Are blogs the Nirvana of lawyer marketing? Not quite. While blogs have some significant advantages, they are not right for every lawyer. My assessment has not changed from two years ago, when I noted in an Internet Roundtable column: "For most lawyers, blogs would be a fiasco, possibly even dangerous. On the other hand, for a few lawyers, they could be perfect." Lawyers who don’t have the right mix of judgment, personality, writing skill, and available time are likely to be disappointed by blogs. However, for the right lawyers, blogs have enormous potential.
In this article, I’ve concentrated on blog marketing advantages, but that just touches the surface. Blogs are also potentially powerful tools for knowledge management, support of existing clients, legal and factual research and more, but those are topics for other articles.
- There must be something to blogs because so many people are into it, but I don't have a clue.
- OK, it does seem kind of cool and there is much, much more to it then I expected. I just don't see any really practical applications.
- Oh my G-d, the things I can do with this are coming to me faster than I can keep up with.
Over the next year or so, I expect to see quite a few lawyers experiencing Steve’s Stage Three. I’ve been there for a while, and it looks like it’s going to take me a lot longer to get a grip on this blog thing. Not that I’m complaining.
Links to Legal - Oriented Blogs
Paul Bausch, Matthew Haughey & Meg Hourihan, We Blog: Publishing Online with Weblogs. Well written, with many good ideas.
Rebecca Blood, The Weblog Handbook: Practical Advice on Creating and Maintaining Your Blog. Has some good material, but overall, too touchy-feely for most tastes. The author sees blogs mainly as a type of personal therapy, a means of self-expression that increases self-esteem. Most legal professionals who are interested in blogging will have different objectives.
Shelly Powers (Ed.), Essential Blogging. A typical high quality O’Reilly Press book, with good discussion of technical aspects of Blogger, Movable Type, Radio & other key contenders.
Greg Siskind, Rick Klau and Deborah McMurray, The Lawyer's Guide to Marketing on the Internet, 2nd Edition. Chapter 13 provides a concise (7 page) but well-written introduction to the use of blogs by lawyers.
Todd Stauffer, Blog On: Building Online Communities With Web Logs. Excellent.
Biz Stone, Blogging: Genius Strategies for Instant Web Content. A poor title, but an extremely valuable book, with many great practical tips.
Articles About Blogs in Journals for Legal Professionals
Alvarez, To Blog or Not …
Ambrogi, The Best of the Web in 2002
Curling, A Closer Look at Web Logs
Carlson, Legal Weblogs Revisited
Fleischer-Black, A Discreet Bullhorn
Knight, King of the Bloggers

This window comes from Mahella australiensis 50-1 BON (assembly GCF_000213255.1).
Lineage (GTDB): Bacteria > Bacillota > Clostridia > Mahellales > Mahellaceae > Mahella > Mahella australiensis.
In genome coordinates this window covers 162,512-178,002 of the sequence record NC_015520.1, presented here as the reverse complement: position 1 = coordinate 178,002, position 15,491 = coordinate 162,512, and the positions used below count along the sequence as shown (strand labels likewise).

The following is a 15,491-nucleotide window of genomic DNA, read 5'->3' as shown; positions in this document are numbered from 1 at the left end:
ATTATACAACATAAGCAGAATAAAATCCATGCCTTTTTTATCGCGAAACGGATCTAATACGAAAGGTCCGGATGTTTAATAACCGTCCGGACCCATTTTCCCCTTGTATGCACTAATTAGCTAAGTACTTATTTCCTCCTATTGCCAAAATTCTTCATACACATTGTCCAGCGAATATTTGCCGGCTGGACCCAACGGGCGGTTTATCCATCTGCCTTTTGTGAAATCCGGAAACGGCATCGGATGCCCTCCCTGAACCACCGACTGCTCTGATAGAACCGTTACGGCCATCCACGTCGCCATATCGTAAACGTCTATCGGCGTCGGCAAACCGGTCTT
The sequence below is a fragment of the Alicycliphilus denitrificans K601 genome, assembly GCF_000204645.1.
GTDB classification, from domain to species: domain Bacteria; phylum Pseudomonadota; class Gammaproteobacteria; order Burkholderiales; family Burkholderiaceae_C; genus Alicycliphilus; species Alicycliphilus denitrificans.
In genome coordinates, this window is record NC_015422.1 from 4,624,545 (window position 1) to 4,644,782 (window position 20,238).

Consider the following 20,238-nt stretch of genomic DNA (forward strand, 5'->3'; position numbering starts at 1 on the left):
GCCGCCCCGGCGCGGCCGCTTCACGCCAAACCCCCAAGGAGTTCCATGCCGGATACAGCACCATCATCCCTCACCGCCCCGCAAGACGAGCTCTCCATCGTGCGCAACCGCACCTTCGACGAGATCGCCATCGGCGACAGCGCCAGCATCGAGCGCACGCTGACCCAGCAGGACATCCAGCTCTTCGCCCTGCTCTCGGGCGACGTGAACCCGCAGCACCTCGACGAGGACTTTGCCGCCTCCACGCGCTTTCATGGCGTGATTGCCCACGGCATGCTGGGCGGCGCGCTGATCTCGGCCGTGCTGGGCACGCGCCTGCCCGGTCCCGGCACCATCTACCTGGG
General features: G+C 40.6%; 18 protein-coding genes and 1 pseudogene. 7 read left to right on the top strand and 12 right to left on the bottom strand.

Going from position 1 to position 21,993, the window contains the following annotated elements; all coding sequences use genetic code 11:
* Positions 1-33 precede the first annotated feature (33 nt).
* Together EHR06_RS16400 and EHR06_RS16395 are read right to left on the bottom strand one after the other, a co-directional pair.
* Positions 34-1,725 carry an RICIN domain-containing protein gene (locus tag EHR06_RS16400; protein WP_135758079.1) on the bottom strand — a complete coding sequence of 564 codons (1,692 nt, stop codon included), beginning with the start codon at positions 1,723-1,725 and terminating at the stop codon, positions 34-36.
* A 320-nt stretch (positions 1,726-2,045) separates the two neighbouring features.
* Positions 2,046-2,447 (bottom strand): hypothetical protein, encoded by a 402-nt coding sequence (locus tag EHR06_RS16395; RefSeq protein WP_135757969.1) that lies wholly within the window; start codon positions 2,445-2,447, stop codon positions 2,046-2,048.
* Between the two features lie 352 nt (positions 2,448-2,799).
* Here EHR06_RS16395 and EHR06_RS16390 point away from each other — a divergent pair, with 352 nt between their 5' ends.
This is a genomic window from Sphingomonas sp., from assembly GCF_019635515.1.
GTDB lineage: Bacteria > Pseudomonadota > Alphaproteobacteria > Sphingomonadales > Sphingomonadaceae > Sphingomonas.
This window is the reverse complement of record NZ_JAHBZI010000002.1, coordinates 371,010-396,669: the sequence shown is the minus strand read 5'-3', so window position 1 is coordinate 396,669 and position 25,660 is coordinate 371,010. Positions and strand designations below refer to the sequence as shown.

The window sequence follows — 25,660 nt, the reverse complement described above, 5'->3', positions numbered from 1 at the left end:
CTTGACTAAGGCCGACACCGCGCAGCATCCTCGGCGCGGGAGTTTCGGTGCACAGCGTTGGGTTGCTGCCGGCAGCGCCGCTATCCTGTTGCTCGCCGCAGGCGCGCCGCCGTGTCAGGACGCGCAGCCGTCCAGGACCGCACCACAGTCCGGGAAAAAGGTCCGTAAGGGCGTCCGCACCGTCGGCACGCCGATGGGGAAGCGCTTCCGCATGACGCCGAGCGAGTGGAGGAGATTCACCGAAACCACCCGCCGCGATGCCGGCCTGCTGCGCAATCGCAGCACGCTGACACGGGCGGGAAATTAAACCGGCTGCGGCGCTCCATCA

Krause, Lawyers Who Blawg
Articles About Blogs in Other Publications
Microcontent News maintains an extensive bibliography of news media coverage of blogs.
Author Note: Thanks to Jim Tyre for his clear thinking about blogs and lawyers generally, and also his specific comments on a draft of this article.
1 Search engine results are not static. Not merely are they adding new sites to their databases all the time, but the results can be affected by the day of the workweek or the time of day you search, as the workload on the search engine's servers fluctuates. When comparing web site popularity, the absolute numbers matter less than the relative standings and the pattern. The numbers in the chart above were collected around 5:00 P.M. on Friday, May 23, 2003. The numbers collected for the first draft of this article in February 2003 (probably on a weekend) were different. The conclusion that Ernie the Attorney's site is superior was the same:
Web Site Owner
Number of Lawyers
Links to Website, per Google.com
2 My site has often, but not always been in the number one position in Google's rankings since February for the "Lexis search engine" request. To avoid confusion, note also that after I realized the benefits I was getting from my blog, I decided that to facilitate its long range growth, I should get a custom domain name (http://www.netlawblog.com/) instead of the hard-to-remember default I had been assigned originally (http://radio.weblogs.com/0117533/).
3 The following background information is provided for those unfamiliar with search engine operation: Many people are under the impression that search engine rankings of sites located are controlled by which advertisers pay the most. Some search engines do allow pay-for-placement, but the better search engines, like Google, place a high value on preserving their credibility. They restrict results paid for by advertisers to a separate, marked section. Like most search engines, Google adds new sites to its database by two methods:
Submissions by site owners, and
The use of software called "spiders" or "bots" that searches out new sites by following links from existing sites.
Author Note: Thanks to Jim Tyre for his clear thinking about blogs and lawyers generally, and also his specific comments on a draft of this article.